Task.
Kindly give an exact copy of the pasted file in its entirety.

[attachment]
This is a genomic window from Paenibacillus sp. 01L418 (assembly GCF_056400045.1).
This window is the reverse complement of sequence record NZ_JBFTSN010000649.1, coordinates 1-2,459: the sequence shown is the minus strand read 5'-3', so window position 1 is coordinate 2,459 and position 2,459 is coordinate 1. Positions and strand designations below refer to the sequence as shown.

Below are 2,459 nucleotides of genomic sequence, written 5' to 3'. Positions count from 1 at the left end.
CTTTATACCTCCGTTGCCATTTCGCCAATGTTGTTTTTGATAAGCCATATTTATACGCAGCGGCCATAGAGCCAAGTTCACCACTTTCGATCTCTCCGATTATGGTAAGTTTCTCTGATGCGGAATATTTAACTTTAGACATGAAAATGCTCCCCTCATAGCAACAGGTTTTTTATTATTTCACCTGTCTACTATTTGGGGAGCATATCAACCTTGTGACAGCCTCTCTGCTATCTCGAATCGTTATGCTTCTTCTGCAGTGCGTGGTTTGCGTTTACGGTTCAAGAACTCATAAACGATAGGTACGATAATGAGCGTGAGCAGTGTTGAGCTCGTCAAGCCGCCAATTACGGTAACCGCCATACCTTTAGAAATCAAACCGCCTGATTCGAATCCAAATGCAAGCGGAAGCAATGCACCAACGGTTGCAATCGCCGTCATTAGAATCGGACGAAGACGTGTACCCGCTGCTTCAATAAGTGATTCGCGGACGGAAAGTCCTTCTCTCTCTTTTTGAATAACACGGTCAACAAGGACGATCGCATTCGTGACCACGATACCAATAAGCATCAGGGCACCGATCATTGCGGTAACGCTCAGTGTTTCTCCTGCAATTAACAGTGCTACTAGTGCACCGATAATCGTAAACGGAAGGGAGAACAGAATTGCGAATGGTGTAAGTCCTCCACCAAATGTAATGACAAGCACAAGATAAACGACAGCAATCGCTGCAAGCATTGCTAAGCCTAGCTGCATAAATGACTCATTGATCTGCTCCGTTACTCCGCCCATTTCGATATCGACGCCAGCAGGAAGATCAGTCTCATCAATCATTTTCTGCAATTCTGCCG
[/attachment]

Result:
This is a genomic window from Paenibacillus sp. 01L418 (assembly GCF_056400045.1).
This window is the reverse complement of sequence record NZ_JBFTSN010000649.1, coordinates 1-2,459: the sequence shown is the minus strand read 5'-3', so window position 1 is coordinate 2,459 and position 2,459 is coordinate 1. Positions and strand designations below refer to the sequence as shown.

Below are 2,459 nucleotides of genomic sequence, written 5' to 3'. Positions count from 1 at the left end.
CTTTATACCTCCGTTGCCATTTCGCCAATGTTGTTTTTGATAAGCCATATTTATACGCAGCGGCCATAGAGCCAAGTTCACCACTTTCGATCTCTCCGATTATGGTAAGTTTCTCTGATGCGGAATATTTAACTTTAGACATGAAAATGCTCCCCTCATAGCAACAGGTTTTTTATTATTTCACCTGTCTACTATTTGGGGAGCATATCAACCTTGTGACAGCCTCTCTGCTATCTCGAATCGTTATGCTTCTTCTGCAGTGCGTGGTTTGCGTTTACGGTTCAAGAACTCATAAACGATAGGTACGATAATGAGCGTGAGCAGTGTTGAGCTCGTCAAGCCGCCAATTACGGTAACCGCCATACCTTTAGAAATCAAACCGCCTGATTCGAATCCAAATGCAAGCGGAAGCAATGCACCAACGGTTGCAATCGCCGTCATTAGAATCGGACGAAGACGTGTACCCGCTGCTTCAATAAGTGATTCGCGGACGGAAAGTCCTTCTCTCTCTTTTTGAATAACACGGTCAACAAGGACGATCGCATTCGTGACCACGATACCAATAAGCATCAGGGCACCGATCATTGCGGTAACGCTCAGTGTTTCTCCTGCAATTAACAGTGCTACTAGTGCACCGATAATCGTAAACGGAAGGGAGAACAGAATTGCGAATGGTGTAAGTCCTCCACCAAATGTAATGACAAGCACAAGATAAACGACAGCAATCGCTGCAAGCATTGCTAAGCCTAGCTGCATAAATGACTCATTGATCTGCTCCGTTACTCCGCCCATTTCGATATCGACGCCAGCAGGAAGATCAGTCTCATCAATCATTTTCTGCAATTCTGCCG